Safety Science Development of a Statistical Model to Predict Australian Flight Students' Valuation of Aviation Safety Michael Chiu 0 0 University of South Australia Scholarly Commons Citation Part of the Aviation and Space Education Commons; and the Aviation Safety and Security Article 1 Commons Introduction A safer aviation industry, from training to air transport, is in everyone?s best interest. The development of a positive safety culture as part of a robust Safety Management System is an important part of assuring aviation safety (International Civil Aviation Organization [ICAO], 2013a). A clearer understanding of individual attitudes, and how they are composed, may be insightful to help establish the context of safety culture. A more focused look at individual attitudes, and their relationship to safety culture as a whole, solicits the need to consider the practical application of the value of individual attitudes. Flight schools, as one stakeholder group, have a vested interest in working with students that have both a high chance of success in training and the least possible liability; a flight student?s own attitude toward safety and engagement in safe behaviors are valued attributes. Complicating the issue of culture and its effect on the overall operation of SMS is the complex relationship between individual and collective thinking: the idea of a collection of individual attitudes being equivalent to group-level culture is neither assumed nor well understood. Much attention has shifted to the role of culture in an SMS that operates as intended ? and safety culture is a notable subset (Leib & Lu, 2013). However, the introduction of the human element is notoriously difficult to isolate given the inherent entanglement of culture, organizational structure, and processes (Guldenmund, 2007). This presents both a conceptual and a methodological challenge, with research often emphasizing either individual attitudes or group-level values without accommodating the other (Leung & Cohen, 2011). Bearing in mind the interrelationship of culture, organizational structure, and processes as well as the need to better understand individual/collective values, understanding safety culture should begin by observing these phenomena as independently as possible. Research of this nature has already been done: Adjekum (2014), Siu, Phillips, and Leung (2003), Freiwald, LenzAnderson, and Baker (2013), Dutcher (2001), and others have assessed individual attitudes toward safety and safety culture. The purpose of this study was to explore the development of a predictive model to determine which factors were more significant in a flight student?s valuation of safety. A better understanding of the more relevant factors of one?s attitude toward safety can help aviation organizations make informed decisions to direct resources to support individual flight students? safety behaviors. Additionally, it may provide a dimension of assistance for the candidate selection process at organizations that are space- and resource-constrained. Lastly, this study is intended to stimulate future research linking safety attitudes with the development of a positive safety culture. Safety Culture Review of Literature Safety culture itself is a complicated construct, and many have tried to define it with varying degrees of specificity. The Commercial Aviation Safety Team of the European Strategic Safety Initiative (Piers, Montijin, & Balk, 2009) defines safety culture as a set of safety related attitudes, values, perceptions, and beliefs that are typically shared among all members within an organization. In more generic terms, it represents the ?way of doing things,? and the priority of safety within a particular group (Uttal, 1983) . One component of safety culture also reflects the commitment to engage in safety-related behaviors (Federal Aviation Administration [FAA], 2007), and Ek, Akselsson, Arvidsson, and Johansson (2007) found that commitment includes the ability and willingness to prevent safety risk as well as the awareness to avoid the occurrence of safety risk. Although the concept of safety culture can be considered fairly nebulous, it is undoubtedly a fundamental component of an organization?s ability to manage safety related issues (Glendon & Stanton, 2000) , and it is a key factor in determining whether an organization is successfully managing safety (Bailey, 1997; Kennedy & Kirwan, 1998). ICAO (2006) indicates that the level of operational safety can be maximized by a positive safety culture by encouraging members within an organization to respect each other and create a harmonious working environment (Simon & Cistaro, 2009) . Moreover, it enables all members within the group to be treated fairly and equally by empowering responsibility and authority (Bos & Lu, 2007). Because of these properties, the operational risks and errors are more likely to be anticipated if a positive safety culture is successfully installed in the organization (Stolzer, Halford & Goglia, 2008) . Given this, the importance of a positive safety culture at an aviation organization cannot be understated. It is understandable then that von Thaden and Gibbons (2008 ) have indicated that safety culture related research is a valuable part of understanding of organizational performance and procedures. From both an operational and academic standpoint, safety culture and safety climate are closely related concepts that share a similar abstract idea (Reichers & Schneider, 1990), but are nonetheless distinguishable from each other. As suggested by Guldenmund (2007), they are inseparable components in an organization that help measure the importance of safety by adopting different approaches. However, the difference between the two concepts lies in that safety climate is derived from safety culture and should be considered the dimension of safety culture that can be observed directly in an organization (Schein, 2004) . Simply put, where ?safety culture? describes the overall collective attitude toward safety at an organization, ?safety climate? can be a snapshot of safety perception at any given time. Along these lines, Guldenmund (2007) notes that research on safety climate is basically research on attitudes. From a methodological perspective, it is difficult to discern whether answers provided by respondents reflect culture itself or attitudes from which to make inferences about culture, and conclusions from this kind of methodology should be drawn carefully. Safety culture can be divided into more discrete components, which provide both a clearer understanding of the composition of safety culture as well as a methodological framework for researching safety culture. These five safety sub-cultures consist of informed culture, reporting culture, just culture, flexible culture, and learning culture (Reason, 2000). Informed culture represents the personnel?s awareness of factors within an organization that threaten safety, including but not limited to working environment, operational equipment, and other staff members. Reporting culture is considered one?s willingness to report safety related issues. It is built upon by establishing a blame-free environment and maintaining confidentiality of the people who initiated the reports. A just culture includes a reporting environment where unintentional errors are not punished. However, a line has to be drawn to establish unintentional errors from deliberate acts of malice, and disciplinary actions should be taken if the latter occurs. Flexible culture is indicated by the ability of an organization to change and adapt to a new working environment (Reason, 1997). Finally, learning culture reflects an organization?s eagerness to learn from mistakes and improve overall performance (Weick, 1987) . Nevertheless, it is important to notice that the five sub-cultures listed above are inter-dependent to each other, and should one of them fail to be present, the other components would be significantly degraded. While these various safety sub-cultures can provide a more concrete understanding of what a safety culture is, it is another (and more complicated) matter to assess, predict, and influence safety culture. Assessing, Influencing, and Predicting Safety Culture Considering the importance of safety culture to an organization, it is useful to discuss how safety culture can be influenced, as well as which factors have been demonstrated to meaningfully impact safety culture. This tends to be very difficult, as what predicts and/or influences safety culture may vary depending on the industry and organization. Guldenmund (2007) describes behavior at an organization ultimately as a product of the combination of culture, structure, and processes, all of which are related: ...any organization?s culture cannot be isolated from its structure or processes. In carrying out the processes and coping with difficulties groups of people develop a culture, either despite of or because of some particular structure. (p. 737) The relationship between culture and structure may be broadly relevant across industries, especially those that depend on a strong safety culture such as aviation or medicine. Yet, Thorp et al. (2012) found that the number of workers? compensation claims to be a significant predictor of safety culture at hospitals; one that does not exist in the aviation industry. It is not independent from other organizational aspects, and may be industry specific, which provides some explanation as to the difficulty of observing and measuring changes to safety culture. Given that culture is both fostered and constrained by structure and processes, it is not surprising that safety culture can be influenced by changes to operations (Ek et al., 2007). For example, transitioning the focus of a business model to cost-effectiveness can result in an alteration of organizational behavior and weaken the state of safety, possibly leading to the occurrence of an incident or accident (Rasmussen, 1997). Even the roles of staff and different natures of job positions can lead to distinctive safety culture among groups even within the same organization. Adjekum (2014) found that the safety culture specifically of the front-line operational personnel, including flight students and flight instructors, have a strong impact on successful safety management at an aviation organization. Ek et al. (2007) demonstrated that the top-level management?s commitment to safety can be inconsistent with the safety attitude of the lower-ranked staff because of the difference in the associated responsibilities. On the other hand, operational staff may perceive risks more accurately and exhibit better reporting behavior when compared to administrative staff due to the exposure to safety risks. Factors such as staff duties and proximity to risks and hazards can often be a direct function of management?s decisionmaking at organizations. Differences in the strength of safety culture in different employee groups and at different levels is consistent with Guldenmund?s (2007) description of the culturestructures-processes model, considering their weights change at different organizational levels. There is certainly the potential for individual attitudes toward safety to vary, and, as indicated by Cooper (2000), this possible deviation in values and attitudes can become an obstacle to maintaining a safe organization. It is worth noting that the linkage of safety culture, structures, and processes, suggests that, to at least some extent, safety culture can be consciously influenced. With this consideration, safety training can play a meaningful role in influencing safety culture. Safety training at an aviation organization is largely dependent on the legal requirements of the aviation regulator of its state. However, since the development of the Safety Management Manual (SMM), a comprehensive Safety Management Systems (SMS) guidebook (ICAO, 2006), SMS, including safety training, has experienced sustained growth across global aviation organizations. This has been accelerated by the development of international safety management standards and recommended practices (SARPs): ICAO Annex 19: Safety Management (ICAO, 2013b) . Though ICAO standards constitute a non-legally binding body of policies and procedures, they are generally treated as regulatory in nature by the vast majority of participating states, which have developed their own legally-binding legislation mirroring the ICAO SARPs. The current 3rd edition of the Safety Management Manual (SMM) covers a wide range of SMS details, including the theoretical basis for safety risk management, the importance of safety culture and organizational factors, and the practical guidelines for implementation and operation of a Safety Management System. This includes a well-developed discussion of the importance, need, and recommendations for Safety Promotion, especially the establishment of SMS related training (ICAO, 2013a). Many states have adopted SMS training regulations, which are similar to (if not nearly the same) as what is outlined in the SMM. Safety Management Systems training should, according to the SMM, cover a variety of safety aspects such as organizational policy and objectives, the safety risk management process, and methods of communication. It should also include training in safety philosophy and theory. Lastly, it must include practical aspects of participating in the organization?s SMS, such as the process for submitting hazard reports, etc. (ICAO, 2013a). There can be little doubt as to the informative component of SMS training; that is, the exchange of information directly related to the SMS. This includes awareness of the organization?s expectations of individuals at all levels, how to participate in a hazard reporting system, and the stated policies and objectives of the leadership regarding safety. While safety training is expected to positively influence safety culture (ICAO, 2013a), little research has explored the connection between increased training and individual valuation of safety. The Role of the Individual in Safety Culture Safety culture is a description of the collective. While it does not make sense to describe an individual as having a ?safety culture,? the role of the individual in the development of safety should not be ignored. Dutcher, Carrick, and Smith (2003) found that individual attitudes are very relevant to understanding the development of safety culture and, just as importantly, may be a more accurate assessment of safety culture than traditional statistics of accident and incident rates. Given the importance of safety culture as a whole on an organization?s successful safety management, and with recognition that safety culture represents in part a collection of individual (potentially differing) attitudes, it is not unreasonable to suggest that research explore safety culture valuation at the individual level. Individual demographic factors have been connected to aspects of safety culture. Ek et al. (2007) used factors such as gender, age, time in company, and time in position as potential factors that had an impact on how an individual employee perceived aspects of safety at an air traffic control organization. Though few significant effects were demonstrated between groups, the study investigated individuals? perceptions of the organization as a whole rather than address their own behavior. Many studies have connected gender, age, etc. to safety and risk attitudes. Liu, Liu, Wang, Zhang, and Wang (2013), and Yavuz and Welch (2010) , demonstrate examples of gender differences significantly affecting individuals? engagement in high-risk behavior and how they perceive safety measures in urban transit, respectively. The latter study even went so far as to suggest the need for development of gender-specific safety enhancements so as to maximize the safety benefit as perceived by men and women. Similarly, age has been demonstrated to be a meaningful distinction with safety attitudes. Siu et al. (2003) found significant differences between age groups of construction workers in Hong Kong with regard to safety attitude and safety performance. Sawacha, Naoum, and Fong (1999) found age, job experience, and training all to have strongly significant effects on safety performance. Dutcher (2001) found that pilot experience improved their perception of the importance of safety training. Research has also explored behavior on the individual level with respect to safety subcultures, such as reporting culture. Chiang, Hsiao, Lin, and Lee (2011) found a correlation between level of reporting culture and the level of safety culture: hospital nurses who reported more frequently and in greater detail were found to be those with a higher level of safety valuation. Similarly, engagement (or participation) has also been found to be an important predictor of a strong safety culture, as a stronger reporting culture and aviation safety information seeking were demonstrated to be outcomes of high engagement (Chiang et al., 2011; Freiwald et al., 2013). While there have been many studies that have looked at individual attitudes? relationship to safety concepts, predicting the strength of safety culture itself is extraordinarily challenging. Frazier, Ludwig, Whitaker, and Roberts (2013) suggests that ??it is difficult to find a single survey that exhibits any predictive quality in actual safety performance or statistics? (p. 18). The present study does not attempt to predict safety culture, only an individual?s valuation of safety; further research will be necessary to explore the link between attitudes of individuals and safety culture itself. The present study sought to develop a predictive model for a flight student?s valuation of safety as a function of research-based predictors of gender, amount of flight experience, extent of safety training, and engagement. In addition, to consider the influence of these factors in context, this study also sought to determine the baseline cultural level of safety valuation to establish whether a significant difference existed between local individuals and those with safety training and flight experience. Methodology Study Design This was a quantitative study that sought to develop a predictive model for valuation of safety on the basis of five possible factors: age, flight experience, gender, depth of safety training, and engagement. To answer RQ1, the study used a one-way ANOVA to determine whether the safety valuation of flight students/recently trained pilots differed significantly from local individuals who had no experience in aviation. In addition, to answer RQ2, significant factors were used to develop the best possible model of safety valuation using linear regression. Participants Two groups of participants were used in this study. One represented flight students and pilots having recently completed training. Qualified participants in this group were required to be at least 18 years of age, identify as culturally Australian, have not more than 250 hours of combined dual/solo flight experience (to ensure more recent training and student level of experience), and have received aviation safety training since starting their flight program. The second group of participants (for the purpose of RQ1) were local Australians. Qualified individuals had to self-identify as representing Australian culture and have no flight training or professional aviation background. A priori power analysis (using G*Power) indicated that achieving statistical power of 0.8 with a 0.4 (large) effect size at a .05 significance level with two groups required a minimum total sample of 52 individuals. Surveys for the aviation group of participants were disseminated through social media. This was to accommodate the inconsistent schedule of flight students and to appeal to that particular age group. Sharing a survey link through social media allowed for its distribution via researchers? social and professional networks to reach a higher number of potential participants. This recruitment method also afforded the opportunity to find participants not connected to any one particular flight school. Surveys for the local group were solicited in person in the city center of a major Australian city. Participants were recruited in a public space by researchers and asked to participate in the study using an iPad. This was done on a weekend day to increase the likelihood that the sample would accurately represent city locals. Survey Instrument The aviation participants were given a survey with the following components: 1. Basic non-identifying demographic questions ? including gender, age, and flight experience. All were self-disclosed by participants and both age and flight experience were treated as continuous variables. 2. Safety valuation questions ? 15 survey items addressed safety valuation. This portion of the survey tool was adapted from Liao (2015) and included three sets of five items, touching on safety subcultures of just culture, reporting culture, and learning culture. These were assessed using a five-point Likert scale ranging from strongly disagree to strongly agree. 3. Engagement questions ? five survey items adapted from Thorp et al. (2012) addressed individuals? level of engagement with their training organization/employer. These items were also evaluated using a five-point Likert scale. 4. Safety Training questions ? six survey items addressed the perceived quality of training that the students received. The safety training questions did not specify the time, form and location of training, only the participant?s self-identified belief of the extent to which they received some form of training on that particular subject. The subjects from each question were adapted from ICAO (2013a) and an adapted four-point Likert scale ranging from not covered to covered in depth was used to solicit responses. The second participant group, consisting of local Australians that had no aviation experience, received only the 15-item safety valuation questions. Survey questions are listed in Results Appendix A. Descriptive Statistics IBM SPSS Statistics 24 was used for all analysis. For the aviation group, a total of 27 qualified responses were received. This included two female and 25 male participants. Table 1 summarizes the means and standard deviations for the remaining demographic items as well as safety valuation, safety training, and engagement. Summary of Pilot Group Responses Factor Safety Valuation Age Flight Hours Safety Training Engagement To ensure reliability of multiple survey items addressing single concepts, Cronbach?s alpha reliability coefficients were obtained for Safety Valuation and Engagement. Safety Training was not included because safety training items were specifically addressing different aspects of training which may be emphasized differently at organizations. The coefficients for Safety Valuation and Engagement were determined to be .700 and .768, respectively. Comparison of Aviation and Non-Aviation Participants There were 30 participants in the non-aviation group representing local valuation of safety. The means and standard deviation for Safety Valuation (from Table 1) for the aviation group was found to be 3.93 and .340, respectively. In addition, the mean and standard deviation of the non-aviation group of participants was found to be 3.84 and .530, respectively, as indicated in Figure 1. A test of homogeneity of variances yielded a Levene Statistic of 1.817 corresponding to a .183 significance level, suggesting the assumption of homogeneity of variance was not violated. The mean difference between the two groups was .101, which corresponded to an Fstatistic of .495 and a significance level of .485, which was not significant at the .05 level. Regression Developing the regression model began with pre-selection of factors. A correlation matrix was developed among Safety Valuation and the five other potential factors to explore correlations and possible multicollinearity. Table 2 lists the observed correlations and significance values between Safety Valuation and Gender, Age, Flight Hours, Safety Training, and Engagement. For the purpose of analysis, Gender was coded as 1 = Female, 2 = Male. Correlations Potential Factors and Safety Valuation Variables 1. Safety Valuation 2. Gender 3. Age 4. Flight Hours 5. Safety Training 6. Engagement *p < .05 With p = .027, engagement was the only potential predictive factor that exhibited significance at the .05 level. In addition, there were no observed correlations between any of the potential factors at the .05 significance level, although Age and Engagement had a -.394 correlation with a significance level of .057. Because of the lack of correlation between Safety Valuation and Age, Gender, Flight Hours, and Safety Training, only Engagement was selected for a regression model. Therefore, a regression were met. Chiu et al.: Predictive Model for Australian Flight Students' Safety Valuation simple linear regression was developed to predict Safety Valuation based on Engagement. A residuals plot for Engagement is shown in Figure 2, indicating the assumptions of linear Figure 2. Residuals plot for Safety Valuation with Engagement as a predictor Continuing the single-predictor regression model, Figure 3 shows the linear relationship between Engagement and Safety Valuation and the subsequent best-fit line. Published by Scholarly Commons, 2019 A significant regression equation was found (F(1,22) = 5.594, p < .027) with an of .203. The participants? predicted Safety Valuation was determined to be 3.014 + .214 (Engagement value) with both variables being measured on a 1-5 scale. The effect size calculated to be .254, corresponding to a medium to large effect size. 2 value 2 was Conclusions The first research question in this study sought to determine whether a significant difference existed between the Safety Valuation of the aviation group (flight students and recent pilot graduates) and local individuals. The study found that the Safety Valuation of Australian flight students/recently graduated pilots was not significantly different from local Australian individuals. A difference could not be shown despite this group received specific safety training and operate in a known high-risk, high-consequence field. Furthermore, the study (RQ2) tried to develop a predictive model for Safety Valuation based on research-guided potential factors. This study could not identify Age, Flight Hours, Gender, or Safety Training as predictors of the Safety Valuation of Australian flight students/recently trained pilots. As such, a single-variable linear regression using Engagement exhibits little to no predictive quality with regard to determining an individual?s valuation of safety. However, as a single variable, Engagement was found to account for 20.3% of the change in Safety Valuation. These conclusions are further discussed in the following section. Discussion Limitations There are several limitations of this study that are relevant to note. First, there are several methodological weaknesses that should be considered. Primarily, a larger sample size may have helped clarify some relationships between Safety Valuation and the possible predictive factors. While this is unlikely the case for Flight Hours and Safety Training (which had near-zero correlations to Safety Valuation), the additional factors of Age and Gender may significantly explain a portion of Safety Valuation with a larger sample. Along these lines, a greater sample size could help refine the portion of Safety Valuation explained by Engagement. Due to these limitations, this study should not be generalized to a greater population, especially in consideration of the cultural aspects discussed later in this section. Another limitation of this study was the use and definition of Safety Valuation. For the purpose of this study, Safety Valuation was determined by the average surveyed strength of three safety culture sub-cultures (just culture, reporting culture, and learning culture). Although this study does not assume an inherent connection between Safety Valuation and safety culture (i.e. a group of individuals with a high safety valuation does not imply a positive safety culture), it does frame Safety Valuation in terms of relevant safety culture concepts applied on an individual level. Of course, further study is necessary to determine the connection (if any) between an individual?s valuation of safety and a group?s safety culture, especially considering the introduction of complex organizational processes and structures as components of a safety culture. Lastly, this study was conducted in the context of the Australian flight training environment culture, and respondents self-identified as being representative of Australian culture. As to whether or not the sample genuinely reflected Australian culture is a greater methodological challenge that was beyond the scope of this study. Nonetheless, culture likely played a major role in the uniqueness of the results of this study, and this is further discussed later in this section. Recruitment of participants contributed to this limitation. Distribution of the survey to the pilot group via social media could have potentially excluded pilots who are not active on social media or were not in networks associated with the researchers. Furthermore, the in-person recruitment in a popular public space may have failed to identify certain segments of the local population. The Importance of Engagement One notable remark from the results of this study is the significance of Engagement as a predictor of safety valuation. Of the five possible predictors (Age, Flight Hours, Safety Training, Gender, and Engagement) of Safety Valuation, only Engagement was found to have a significant relationship. Much further study is necessary to understand the impact of what is likely a major predictor of an individual?s safety valuation. Research topics, such as the genesis of an individual?s engagement, what influences engagement, and the relationship between collective engagement and safety culture, are just three examples of directions for future research to better understand engagement and its implications to ensuring aviation safety. The Value of Safety Training This study found no significant relationship between the quality of safety training and safety valuation. Although this is a somewhat surprising result it is by no means conclusive with regard to an individual?s valuation of safety. Even in the case that safety training genuinely does not explain one?s valuation of safety, it likely still plays a critical role in the development of practical safety behaviors and the development of safety culture. Certainly, valuation of safety is not a prerequisite for safety compliance and safety action, and even in the absence of an effect on an individual?s valuation of safety, it can provide information on procedures that impact behavior. The quality, quantity, frequency, and retention of safety training need to be the subject of intense further research, to help determine the effect it has on recipients and overall benefit to the organization. Cultural Replication This study was conducted in the context of Australian culture. Replication of this study in other cultural environments is strongly recommended. Results of this study could not demonstrate a significant difference in valuation of safety between local Australian individuals and those who had aviation training, including safety training. However, in another culture, one with perhaps a lower cultural level of safety valuation, effects of safety training, flight experience, and age might be demonstrated to be significant. In this regard, it is possible that a high level of cultural safety valuation may be a double-edged sword; a high level of inherent safety valuation is desirable but perhaps little can be done to increase it further, whereas in another cultural environment, the base cultural safety valuation might be low but could be actively constructed. The significance of cultural considerations in research ? especially in a global industry ? cannot be overstated. 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I understand which behaviours are acceptable and unacceptable with respect to safety. 2. I believe I would be treated fairly if my actions were unsafe. 3. I think it is important for people to learn that their actions have consequences and that they will be handled fairly. 4. I believe that behaviours are unsafe, not people themselves. 5. My relationships with people do not affect what safety issues I disclose (or would disclose). 6. I would be willing to disclose my own violations of safety regardless of if my behavior had been observed. 7. I would not hesitate to report someone?s safety violations, even if believe they are more important or powerful than me. 8. I would report and unsafe action that I observed, even if I knew or was close with the person doing it. 9. I feel that reporting safety issues contributes to a safer environment for everyone. 10. I would report my own rule violations even if no one has noticed them. 11. I pay attention to safety information when I encounter it. 12. It is important to me that safety information is provided by companies/venues that I visit. 13. I try to find ways to enhance my safety knowledge on my own time. 14. If I have a safety concern, I am comfortable trying to resolve it. 15. I am willing to learn safety lessons from others. Section 3: Engagement (adapted from Thorp et al. [2012]; given only to the aviation participant group in random order) 1. My instructor or someone at my flight training organization, cares about me as a person. 2. My flight training organization has employees that encourage my development. 3. My fellow students are committed to doing quality work. 4. In the past year, I feel I have had opportunities in flight training to learn and grow. 5. I have specific ?school friends? that I know through flight training. 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Addressing fear of crime in public space: Gender differences in reaction to safety measures in train transit . Urban Studies , 47 ( 12 ), 2491 - 2515 . https://doi.org/10.1177/0042098009359033 1. Organisational Safety policies 2. Organisation Goals and Objectives 3. Safety Risk Management Principles 4. Hazard Reporting Systems 5. Safety Evaluation and Auditing 6. Lines of Communication for Disseminating Safety Information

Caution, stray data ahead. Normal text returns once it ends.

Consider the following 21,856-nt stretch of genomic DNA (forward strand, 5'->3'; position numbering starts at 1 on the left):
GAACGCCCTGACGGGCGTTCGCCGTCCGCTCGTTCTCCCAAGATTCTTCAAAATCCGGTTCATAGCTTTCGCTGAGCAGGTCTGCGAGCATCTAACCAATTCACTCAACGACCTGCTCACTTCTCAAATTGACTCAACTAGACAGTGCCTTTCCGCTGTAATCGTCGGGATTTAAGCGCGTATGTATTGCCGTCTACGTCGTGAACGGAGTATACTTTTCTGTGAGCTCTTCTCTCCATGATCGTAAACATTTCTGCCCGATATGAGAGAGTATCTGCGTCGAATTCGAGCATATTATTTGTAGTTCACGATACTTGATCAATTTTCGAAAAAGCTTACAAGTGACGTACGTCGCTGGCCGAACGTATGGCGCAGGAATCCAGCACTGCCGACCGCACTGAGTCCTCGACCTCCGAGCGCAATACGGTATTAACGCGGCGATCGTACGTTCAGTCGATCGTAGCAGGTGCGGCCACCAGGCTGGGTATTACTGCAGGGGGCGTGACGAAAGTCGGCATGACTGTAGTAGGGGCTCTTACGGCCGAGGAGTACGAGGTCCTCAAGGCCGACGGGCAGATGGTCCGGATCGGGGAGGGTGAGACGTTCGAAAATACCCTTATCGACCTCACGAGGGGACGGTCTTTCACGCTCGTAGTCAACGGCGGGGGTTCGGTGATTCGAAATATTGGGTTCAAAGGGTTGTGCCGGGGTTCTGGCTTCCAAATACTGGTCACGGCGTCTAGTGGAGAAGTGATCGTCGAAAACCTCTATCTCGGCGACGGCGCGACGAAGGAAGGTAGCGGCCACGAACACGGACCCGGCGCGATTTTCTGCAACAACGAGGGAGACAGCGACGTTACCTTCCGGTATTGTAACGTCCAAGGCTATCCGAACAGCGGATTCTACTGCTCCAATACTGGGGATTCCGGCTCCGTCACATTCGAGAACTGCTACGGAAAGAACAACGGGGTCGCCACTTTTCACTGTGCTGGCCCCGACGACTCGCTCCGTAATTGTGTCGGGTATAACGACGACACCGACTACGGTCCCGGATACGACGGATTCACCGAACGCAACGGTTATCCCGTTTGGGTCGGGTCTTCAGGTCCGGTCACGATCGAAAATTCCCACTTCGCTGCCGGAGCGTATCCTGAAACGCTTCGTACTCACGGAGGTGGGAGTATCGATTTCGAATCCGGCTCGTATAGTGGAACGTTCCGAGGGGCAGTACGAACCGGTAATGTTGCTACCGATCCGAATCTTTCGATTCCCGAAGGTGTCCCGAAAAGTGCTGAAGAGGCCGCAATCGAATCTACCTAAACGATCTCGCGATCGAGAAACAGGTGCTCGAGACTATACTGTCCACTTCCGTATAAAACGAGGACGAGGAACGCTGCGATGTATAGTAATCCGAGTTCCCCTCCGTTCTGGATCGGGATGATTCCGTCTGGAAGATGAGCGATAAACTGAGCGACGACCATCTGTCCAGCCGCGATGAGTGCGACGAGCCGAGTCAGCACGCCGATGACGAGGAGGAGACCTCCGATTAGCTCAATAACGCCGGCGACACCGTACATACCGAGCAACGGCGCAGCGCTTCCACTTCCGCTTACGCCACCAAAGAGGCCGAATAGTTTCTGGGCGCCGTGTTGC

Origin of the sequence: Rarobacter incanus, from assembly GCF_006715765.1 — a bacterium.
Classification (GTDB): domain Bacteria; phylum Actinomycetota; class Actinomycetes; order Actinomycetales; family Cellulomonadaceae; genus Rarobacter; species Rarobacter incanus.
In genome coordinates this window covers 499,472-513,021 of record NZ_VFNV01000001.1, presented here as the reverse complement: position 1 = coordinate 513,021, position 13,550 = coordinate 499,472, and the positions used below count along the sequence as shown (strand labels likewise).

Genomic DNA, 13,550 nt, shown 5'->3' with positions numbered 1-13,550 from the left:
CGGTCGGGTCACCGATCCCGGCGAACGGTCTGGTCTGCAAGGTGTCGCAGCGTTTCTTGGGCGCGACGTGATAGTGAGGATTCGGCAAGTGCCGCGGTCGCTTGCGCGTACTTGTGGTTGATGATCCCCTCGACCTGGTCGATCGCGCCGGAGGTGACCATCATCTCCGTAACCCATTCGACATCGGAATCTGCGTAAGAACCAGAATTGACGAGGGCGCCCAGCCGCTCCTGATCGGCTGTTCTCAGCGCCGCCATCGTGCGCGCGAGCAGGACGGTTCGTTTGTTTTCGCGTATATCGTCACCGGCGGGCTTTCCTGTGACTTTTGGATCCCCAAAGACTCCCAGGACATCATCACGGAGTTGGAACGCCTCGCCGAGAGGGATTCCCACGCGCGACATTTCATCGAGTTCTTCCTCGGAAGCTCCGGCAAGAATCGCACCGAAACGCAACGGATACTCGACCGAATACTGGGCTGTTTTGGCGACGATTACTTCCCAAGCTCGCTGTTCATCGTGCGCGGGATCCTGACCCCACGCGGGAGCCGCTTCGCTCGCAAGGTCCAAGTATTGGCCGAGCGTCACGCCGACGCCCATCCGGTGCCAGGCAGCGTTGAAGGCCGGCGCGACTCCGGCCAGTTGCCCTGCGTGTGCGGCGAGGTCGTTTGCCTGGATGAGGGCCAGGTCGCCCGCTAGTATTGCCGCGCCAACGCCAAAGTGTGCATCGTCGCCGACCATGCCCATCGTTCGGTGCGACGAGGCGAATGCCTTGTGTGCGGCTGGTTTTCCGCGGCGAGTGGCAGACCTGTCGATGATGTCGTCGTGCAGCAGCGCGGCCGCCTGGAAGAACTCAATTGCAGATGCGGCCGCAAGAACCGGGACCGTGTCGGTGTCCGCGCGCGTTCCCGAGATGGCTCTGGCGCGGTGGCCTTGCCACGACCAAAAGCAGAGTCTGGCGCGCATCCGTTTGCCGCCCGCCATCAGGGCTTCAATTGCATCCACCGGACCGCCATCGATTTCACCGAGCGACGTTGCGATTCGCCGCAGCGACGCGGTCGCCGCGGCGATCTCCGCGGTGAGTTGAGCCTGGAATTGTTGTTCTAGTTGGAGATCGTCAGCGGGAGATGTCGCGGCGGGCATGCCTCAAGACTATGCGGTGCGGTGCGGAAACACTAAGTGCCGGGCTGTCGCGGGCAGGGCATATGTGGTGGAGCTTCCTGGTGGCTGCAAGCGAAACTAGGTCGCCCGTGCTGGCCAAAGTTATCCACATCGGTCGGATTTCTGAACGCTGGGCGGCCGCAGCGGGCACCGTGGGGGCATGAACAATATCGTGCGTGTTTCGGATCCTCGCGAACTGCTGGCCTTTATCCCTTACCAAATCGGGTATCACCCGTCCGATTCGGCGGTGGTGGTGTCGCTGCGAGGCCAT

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Michael Chiu, Nickolai Isaksen, Steven Leib. Development of a Statistical Model to Predict Australian Flight Students’ Valuation of Aviation Safety, Journal of Aviation/Aerospace Education & Research, 2019,